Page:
Disclaimer: Details have been changed in order to maintain privacy. This blog is for illustrative purposes only.

2 Responses to “Divorce: What About The Kids?”

  1. Sophia said


    This is the first time that I have come across your website and I have to say I find it fascinating. From one standpoint, I have just finished my undergraduate degree in psychology and will be starting a masters program in counselling psychology soon, so reading your insights and approach to therapy is quite useful for helping me to understand the dynamics and responsibilites of this career. And from another more personal standpoint, it is comforting to know that there are patients out there who experience the same feelings or worries that I am currently going through.

    Your 24 year old patient that you write about quite often reminds me of myself in so many ways. I am currently undergoing treatment (talk therapy, not medicinal) for alot of the same issues this patient is going through. I am a 24 year old who even after all these years that I have lived without my mom (I was raised by my father and his side of the family but still saw my mom every other weekend), am still stuck in the past. I feel like I have digressed back to being a child. I also feel jealousy, and at times resentment, towards my younger half siblings, who are both very much spoiled by my mom. I did not have the love and attention that they have now, and feel robbed of these aspects of my childhood.

    I also am a very anxious person who has a difficult time being alone; especially at night. It is something that I wish I could change and work very hard at adjusting.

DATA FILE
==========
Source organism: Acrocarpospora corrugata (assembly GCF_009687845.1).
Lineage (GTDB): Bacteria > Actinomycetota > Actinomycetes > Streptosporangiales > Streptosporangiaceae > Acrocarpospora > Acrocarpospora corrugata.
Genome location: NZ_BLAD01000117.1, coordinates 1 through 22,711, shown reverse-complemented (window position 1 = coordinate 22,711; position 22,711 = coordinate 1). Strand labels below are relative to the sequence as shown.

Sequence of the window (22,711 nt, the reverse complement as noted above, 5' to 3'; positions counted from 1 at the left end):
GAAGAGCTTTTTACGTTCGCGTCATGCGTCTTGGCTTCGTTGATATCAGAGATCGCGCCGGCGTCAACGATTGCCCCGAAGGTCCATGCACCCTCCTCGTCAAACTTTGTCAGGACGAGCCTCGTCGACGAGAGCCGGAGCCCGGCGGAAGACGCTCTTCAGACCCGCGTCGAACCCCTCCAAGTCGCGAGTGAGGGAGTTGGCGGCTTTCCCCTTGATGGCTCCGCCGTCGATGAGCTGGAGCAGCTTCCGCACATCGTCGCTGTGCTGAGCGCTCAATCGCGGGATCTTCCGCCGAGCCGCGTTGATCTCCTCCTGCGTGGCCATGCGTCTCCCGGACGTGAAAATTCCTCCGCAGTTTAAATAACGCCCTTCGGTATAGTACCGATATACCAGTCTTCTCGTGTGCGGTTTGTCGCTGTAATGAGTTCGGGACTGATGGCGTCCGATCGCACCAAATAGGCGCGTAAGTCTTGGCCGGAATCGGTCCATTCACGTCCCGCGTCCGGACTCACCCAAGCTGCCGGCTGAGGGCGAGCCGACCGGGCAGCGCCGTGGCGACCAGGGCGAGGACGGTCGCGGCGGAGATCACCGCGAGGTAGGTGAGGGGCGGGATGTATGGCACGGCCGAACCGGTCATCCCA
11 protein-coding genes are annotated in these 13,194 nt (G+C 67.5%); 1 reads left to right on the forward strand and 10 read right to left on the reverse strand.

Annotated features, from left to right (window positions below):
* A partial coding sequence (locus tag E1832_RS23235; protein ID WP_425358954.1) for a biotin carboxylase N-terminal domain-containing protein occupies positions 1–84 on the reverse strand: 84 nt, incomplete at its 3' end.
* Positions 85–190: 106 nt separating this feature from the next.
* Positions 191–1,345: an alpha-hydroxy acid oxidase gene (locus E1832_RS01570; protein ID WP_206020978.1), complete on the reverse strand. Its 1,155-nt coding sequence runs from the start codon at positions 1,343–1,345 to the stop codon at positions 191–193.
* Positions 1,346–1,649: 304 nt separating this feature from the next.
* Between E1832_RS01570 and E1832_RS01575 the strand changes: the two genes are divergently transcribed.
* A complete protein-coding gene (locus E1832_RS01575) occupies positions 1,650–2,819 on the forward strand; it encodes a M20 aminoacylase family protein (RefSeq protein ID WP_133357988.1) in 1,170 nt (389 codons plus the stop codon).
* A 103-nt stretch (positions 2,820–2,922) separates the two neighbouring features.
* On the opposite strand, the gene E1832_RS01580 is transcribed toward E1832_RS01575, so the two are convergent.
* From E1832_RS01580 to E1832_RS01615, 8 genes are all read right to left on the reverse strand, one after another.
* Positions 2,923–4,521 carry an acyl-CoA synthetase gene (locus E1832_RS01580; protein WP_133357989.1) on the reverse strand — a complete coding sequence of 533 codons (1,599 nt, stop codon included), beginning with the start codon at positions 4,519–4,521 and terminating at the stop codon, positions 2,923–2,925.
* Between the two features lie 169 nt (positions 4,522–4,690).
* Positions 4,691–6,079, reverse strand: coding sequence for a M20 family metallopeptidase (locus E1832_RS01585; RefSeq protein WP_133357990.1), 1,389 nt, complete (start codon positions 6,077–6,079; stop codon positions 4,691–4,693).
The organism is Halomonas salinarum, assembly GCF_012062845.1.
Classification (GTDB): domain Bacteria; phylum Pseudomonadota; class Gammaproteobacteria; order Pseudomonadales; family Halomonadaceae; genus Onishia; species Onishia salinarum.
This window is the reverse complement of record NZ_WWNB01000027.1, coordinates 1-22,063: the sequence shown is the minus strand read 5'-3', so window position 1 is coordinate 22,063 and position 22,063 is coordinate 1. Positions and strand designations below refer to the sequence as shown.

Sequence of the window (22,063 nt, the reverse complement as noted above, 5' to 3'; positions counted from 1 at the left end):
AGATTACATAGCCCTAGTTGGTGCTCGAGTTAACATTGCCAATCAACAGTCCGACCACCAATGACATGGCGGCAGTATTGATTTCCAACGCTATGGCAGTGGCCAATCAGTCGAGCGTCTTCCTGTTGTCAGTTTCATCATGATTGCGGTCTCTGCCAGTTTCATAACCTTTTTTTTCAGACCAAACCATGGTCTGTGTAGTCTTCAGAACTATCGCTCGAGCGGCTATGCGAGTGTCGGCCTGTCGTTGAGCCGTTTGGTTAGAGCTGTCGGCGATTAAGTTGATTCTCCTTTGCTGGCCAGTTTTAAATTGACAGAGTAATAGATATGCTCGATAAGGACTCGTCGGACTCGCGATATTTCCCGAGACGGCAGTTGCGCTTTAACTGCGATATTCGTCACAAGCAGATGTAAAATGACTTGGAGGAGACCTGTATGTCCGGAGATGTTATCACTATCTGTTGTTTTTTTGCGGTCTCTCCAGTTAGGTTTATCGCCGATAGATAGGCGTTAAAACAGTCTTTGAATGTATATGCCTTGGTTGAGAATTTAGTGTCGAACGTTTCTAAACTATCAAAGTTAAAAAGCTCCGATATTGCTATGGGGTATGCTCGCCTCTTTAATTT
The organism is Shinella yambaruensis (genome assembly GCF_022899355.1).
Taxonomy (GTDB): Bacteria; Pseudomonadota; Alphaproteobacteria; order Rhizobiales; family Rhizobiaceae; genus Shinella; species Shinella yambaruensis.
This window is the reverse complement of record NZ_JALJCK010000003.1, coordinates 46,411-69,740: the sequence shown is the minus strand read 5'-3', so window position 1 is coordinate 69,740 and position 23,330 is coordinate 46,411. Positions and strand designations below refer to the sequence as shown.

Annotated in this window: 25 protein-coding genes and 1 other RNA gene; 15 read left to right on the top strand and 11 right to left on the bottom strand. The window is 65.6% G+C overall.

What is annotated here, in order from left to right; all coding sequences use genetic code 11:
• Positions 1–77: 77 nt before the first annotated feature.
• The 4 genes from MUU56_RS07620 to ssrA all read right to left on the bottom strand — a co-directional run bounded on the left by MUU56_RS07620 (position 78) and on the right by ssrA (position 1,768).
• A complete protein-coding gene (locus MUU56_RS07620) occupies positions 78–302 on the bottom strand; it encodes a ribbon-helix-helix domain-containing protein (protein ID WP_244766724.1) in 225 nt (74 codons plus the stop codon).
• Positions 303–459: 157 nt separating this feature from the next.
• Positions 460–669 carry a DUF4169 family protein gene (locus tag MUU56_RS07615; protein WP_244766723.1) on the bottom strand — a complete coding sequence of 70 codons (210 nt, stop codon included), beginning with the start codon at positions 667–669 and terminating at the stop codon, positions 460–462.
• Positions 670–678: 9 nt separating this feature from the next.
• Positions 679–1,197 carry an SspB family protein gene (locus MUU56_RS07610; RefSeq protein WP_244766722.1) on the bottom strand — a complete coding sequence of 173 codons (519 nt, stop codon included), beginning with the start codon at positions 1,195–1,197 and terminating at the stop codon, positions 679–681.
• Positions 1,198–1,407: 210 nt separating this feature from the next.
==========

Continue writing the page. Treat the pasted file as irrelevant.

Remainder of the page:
Its funny how something that happened so long ago (my parents seperated when I was around 1 years old) can affect me at this age. I almost feel ashamed to admit these (as I call them) child like feelings, but then I read your blog and realize that there are other people, around my age who are feeling the same way, and it also affects them in similar ways. And, although I would not wish this feeling on anyone, I am relieved to read that I am not the only one, and that with time and treatment I will also be able to gain some self-confidence, better deal with my anxiety and perhaps come to terms with the truth that life is not fair, and children aren’t necessarily going to be treated equally. Especially in families of divorce and second marriages.

    So, after this long winded message, I would like to say thank you for sharing your therapy experiences to such a large audience, and sharing this particular experience that so closely remsembles the cobwebs that I am trying to clear. I look forward to reading more of your blogs in the coming months.